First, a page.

Hurricane Sandy is barreling up the northeastern corridor of the United States building up to daytime gusts which well over 50 MPH by this Tuesday, October 30, 2012. Residents are being advised to prepare with sufficient water, food, clothing and a myriad of basic supplies listed below.
Some homeowners are beginning to board up windows and secure the external part of the home to prevent or lessen the likelihood of flying objects during the storm. Businesses of all sizes can begin setting into motion their contingency and disaster recovery plans. This article will explain some of the safety precautions everyone can take together with guidance from NOAA and FEMA.
The storm is expected to slam into an arctic cold front bringing up to a 10 foot storm surge. After Sunday, there will be no time to prepare for the hurricane. “We’re looking at an impact of greater than 50 to 60 million people,” said Louis Uccellini, head of environmental prediction for the National Oceanic and Atmospheric Administration (NOAA).
FEMA (Federal Emergency Management Agency) advises to store up to a three day supply of non-perishable food. Foods like salt-free crackers, whole grain cereals and canned foods with a high liquid content should be chosen. Even baby food may be considered.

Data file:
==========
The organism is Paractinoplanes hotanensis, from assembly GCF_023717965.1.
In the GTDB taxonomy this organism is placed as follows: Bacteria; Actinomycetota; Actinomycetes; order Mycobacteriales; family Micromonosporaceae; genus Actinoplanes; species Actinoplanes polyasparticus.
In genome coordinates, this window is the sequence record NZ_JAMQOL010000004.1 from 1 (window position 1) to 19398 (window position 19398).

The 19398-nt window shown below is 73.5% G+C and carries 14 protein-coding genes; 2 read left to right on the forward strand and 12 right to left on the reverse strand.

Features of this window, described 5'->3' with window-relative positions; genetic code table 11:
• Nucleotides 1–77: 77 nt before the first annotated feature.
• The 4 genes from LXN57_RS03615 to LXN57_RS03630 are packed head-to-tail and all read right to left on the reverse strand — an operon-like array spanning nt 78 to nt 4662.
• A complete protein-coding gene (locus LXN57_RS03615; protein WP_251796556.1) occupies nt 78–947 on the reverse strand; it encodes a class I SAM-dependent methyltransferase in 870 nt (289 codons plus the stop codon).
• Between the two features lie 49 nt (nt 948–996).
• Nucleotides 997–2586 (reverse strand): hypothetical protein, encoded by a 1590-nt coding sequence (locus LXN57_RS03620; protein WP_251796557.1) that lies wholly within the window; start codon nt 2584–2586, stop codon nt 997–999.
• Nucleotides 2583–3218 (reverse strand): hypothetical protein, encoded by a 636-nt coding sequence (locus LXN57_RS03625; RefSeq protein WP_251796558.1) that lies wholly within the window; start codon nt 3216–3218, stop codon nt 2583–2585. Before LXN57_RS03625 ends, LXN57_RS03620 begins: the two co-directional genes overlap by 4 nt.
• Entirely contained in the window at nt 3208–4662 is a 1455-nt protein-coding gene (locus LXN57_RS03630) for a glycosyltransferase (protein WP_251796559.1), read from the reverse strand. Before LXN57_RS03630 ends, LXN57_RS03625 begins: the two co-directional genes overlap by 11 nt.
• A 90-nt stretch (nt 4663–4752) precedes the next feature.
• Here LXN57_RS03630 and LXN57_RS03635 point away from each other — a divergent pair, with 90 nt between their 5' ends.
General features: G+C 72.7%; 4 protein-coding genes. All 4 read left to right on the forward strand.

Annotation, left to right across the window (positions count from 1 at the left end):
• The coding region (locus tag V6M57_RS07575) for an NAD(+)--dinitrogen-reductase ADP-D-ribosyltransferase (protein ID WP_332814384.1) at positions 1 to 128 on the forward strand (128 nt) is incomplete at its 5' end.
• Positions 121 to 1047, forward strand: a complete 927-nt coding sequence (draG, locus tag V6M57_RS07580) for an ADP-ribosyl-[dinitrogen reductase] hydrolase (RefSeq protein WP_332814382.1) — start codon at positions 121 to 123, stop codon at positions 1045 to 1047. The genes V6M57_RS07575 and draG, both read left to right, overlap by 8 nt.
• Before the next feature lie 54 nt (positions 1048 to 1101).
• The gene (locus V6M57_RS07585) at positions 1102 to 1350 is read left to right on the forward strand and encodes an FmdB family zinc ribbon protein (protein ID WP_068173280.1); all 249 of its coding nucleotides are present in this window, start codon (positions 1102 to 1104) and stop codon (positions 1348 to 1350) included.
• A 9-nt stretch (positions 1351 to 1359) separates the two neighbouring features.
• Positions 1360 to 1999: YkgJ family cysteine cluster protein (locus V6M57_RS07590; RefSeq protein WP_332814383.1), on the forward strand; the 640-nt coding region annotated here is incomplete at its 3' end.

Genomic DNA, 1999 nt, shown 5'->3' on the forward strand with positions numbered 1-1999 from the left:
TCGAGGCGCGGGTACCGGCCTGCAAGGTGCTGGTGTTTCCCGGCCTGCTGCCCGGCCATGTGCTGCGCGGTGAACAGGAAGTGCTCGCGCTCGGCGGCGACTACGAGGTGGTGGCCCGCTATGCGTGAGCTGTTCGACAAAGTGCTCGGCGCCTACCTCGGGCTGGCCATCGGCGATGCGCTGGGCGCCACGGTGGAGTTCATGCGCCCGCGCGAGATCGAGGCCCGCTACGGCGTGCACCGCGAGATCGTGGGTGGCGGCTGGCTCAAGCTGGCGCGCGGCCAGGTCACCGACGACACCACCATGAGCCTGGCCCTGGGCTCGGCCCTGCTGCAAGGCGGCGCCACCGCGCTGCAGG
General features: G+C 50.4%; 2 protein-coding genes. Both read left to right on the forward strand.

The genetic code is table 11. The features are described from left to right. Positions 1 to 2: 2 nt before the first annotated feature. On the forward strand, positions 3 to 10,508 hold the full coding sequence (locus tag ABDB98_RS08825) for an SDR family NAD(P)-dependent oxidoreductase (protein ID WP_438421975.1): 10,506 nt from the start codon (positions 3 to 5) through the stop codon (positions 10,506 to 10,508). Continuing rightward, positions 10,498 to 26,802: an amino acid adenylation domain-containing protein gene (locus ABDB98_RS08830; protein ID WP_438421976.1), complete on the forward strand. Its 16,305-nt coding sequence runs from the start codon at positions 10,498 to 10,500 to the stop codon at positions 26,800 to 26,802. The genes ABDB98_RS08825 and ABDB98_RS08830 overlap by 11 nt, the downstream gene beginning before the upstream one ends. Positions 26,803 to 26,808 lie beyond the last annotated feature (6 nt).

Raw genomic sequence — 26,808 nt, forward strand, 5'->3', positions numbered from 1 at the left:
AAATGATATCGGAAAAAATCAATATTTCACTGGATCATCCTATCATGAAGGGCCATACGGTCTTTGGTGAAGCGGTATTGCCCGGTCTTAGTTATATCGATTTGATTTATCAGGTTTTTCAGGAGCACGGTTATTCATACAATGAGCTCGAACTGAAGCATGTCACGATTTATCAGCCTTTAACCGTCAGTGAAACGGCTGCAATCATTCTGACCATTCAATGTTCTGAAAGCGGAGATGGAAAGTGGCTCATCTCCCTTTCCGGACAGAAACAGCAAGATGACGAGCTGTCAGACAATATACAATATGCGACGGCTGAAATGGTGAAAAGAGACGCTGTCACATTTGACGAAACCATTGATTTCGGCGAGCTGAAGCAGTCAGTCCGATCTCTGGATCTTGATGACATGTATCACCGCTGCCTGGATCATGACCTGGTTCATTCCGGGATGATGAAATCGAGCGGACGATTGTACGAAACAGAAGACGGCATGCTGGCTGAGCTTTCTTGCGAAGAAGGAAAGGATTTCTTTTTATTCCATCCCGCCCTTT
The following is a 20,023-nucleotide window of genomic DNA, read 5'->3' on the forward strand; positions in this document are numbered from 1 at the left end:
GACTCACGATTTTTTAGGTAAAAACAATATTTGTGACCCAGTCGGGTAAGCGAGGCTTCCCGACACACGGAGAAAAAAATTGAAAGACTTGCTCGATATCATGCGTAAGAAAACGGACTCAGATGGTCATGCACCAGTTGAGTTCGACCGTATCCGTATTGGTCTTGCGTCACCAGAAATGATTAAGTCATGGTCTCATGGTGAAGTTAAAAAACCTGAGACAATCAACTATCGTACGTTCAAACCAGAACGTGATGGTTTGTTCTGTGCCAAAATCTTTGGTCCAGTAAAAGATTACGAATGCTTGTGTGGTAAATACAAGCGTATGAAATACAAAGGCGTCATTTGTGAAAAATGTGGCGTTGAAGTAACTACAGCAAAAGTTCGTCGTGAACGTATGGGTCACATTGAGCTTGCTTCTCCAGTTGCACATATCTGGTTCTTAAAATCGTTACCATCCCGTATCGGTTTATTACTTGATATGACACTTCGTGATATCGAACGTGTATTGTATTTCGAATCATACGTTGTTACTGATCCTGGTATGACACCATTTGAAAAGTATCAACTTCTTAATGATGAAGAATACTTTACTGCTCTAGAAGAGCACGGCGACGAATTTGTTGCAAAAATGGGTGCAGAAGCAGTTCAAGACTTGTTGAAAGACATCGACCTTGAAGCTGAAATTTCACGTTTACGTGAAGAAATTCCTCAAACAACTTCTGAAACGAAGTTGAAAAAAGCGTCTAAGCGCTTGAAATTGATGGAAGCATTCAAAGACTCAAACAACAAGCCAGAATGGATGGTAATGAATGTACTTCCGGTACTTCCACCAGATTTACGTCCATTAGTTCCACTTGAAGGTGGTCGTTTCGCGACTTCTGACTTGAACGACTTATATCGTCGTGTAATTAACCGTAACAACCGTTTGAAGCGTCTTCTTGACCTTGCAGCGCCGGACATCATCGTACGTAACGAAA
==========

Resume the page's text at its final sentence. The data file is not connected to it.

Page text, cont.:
FEMA advises to store enough water. Sufficient water is one gallon of water per person per day. Keep at least a three day supply of water for each person.
FEMA advises to maintain adequate supplies. The supply kit should include a battery-powered or hand crank radio and a NOAA Weather Radio with tone alert and extra batteries, a flashlight and extra batteries, a first aid kit, a whistle to signal for help, a dust mask to help filter contaminated air, moist towelettes, garbage bags and plastic ties for personal sanitation, a wrench or pliers to turn off utilities, a manual can opener for food, local maps and a cell phone with chargers, inverter or solar charger. The cell phone, as well as netbook computers should be charged fully before the storm hits. For general website or tools support, contact a Technical Support Specialist by calling 1-877-FEMA-MAP. FEMA has disaster survivor assistance and special grants explained on its website.
Once the basic supply kit is assembled, there are other things to consider securing. Examples of these things are prescription medications and glasses, infant formula and diapers, pet food and extra water for your pet, cash or traveler’s checks and change and important family documents; such as, copies of insurance policies, first aid kit and book, a fire extinguisher, a sleeping bag and blanket for each person, a complete change of clothing for each person, household chlorine bleach and a medicine dropper, paper cups, plates, paper towels and plastic utensils.
Once the storm begins to phase in on Sunday, October 28, 2012, residents should listen to local news for further instruction on how the state, county and municipal officials advise to deal with the storm. i.e. school closings, transit restrictions, local shelters, designated emergency sites and evacuation routes for areas near major water bodies and dams.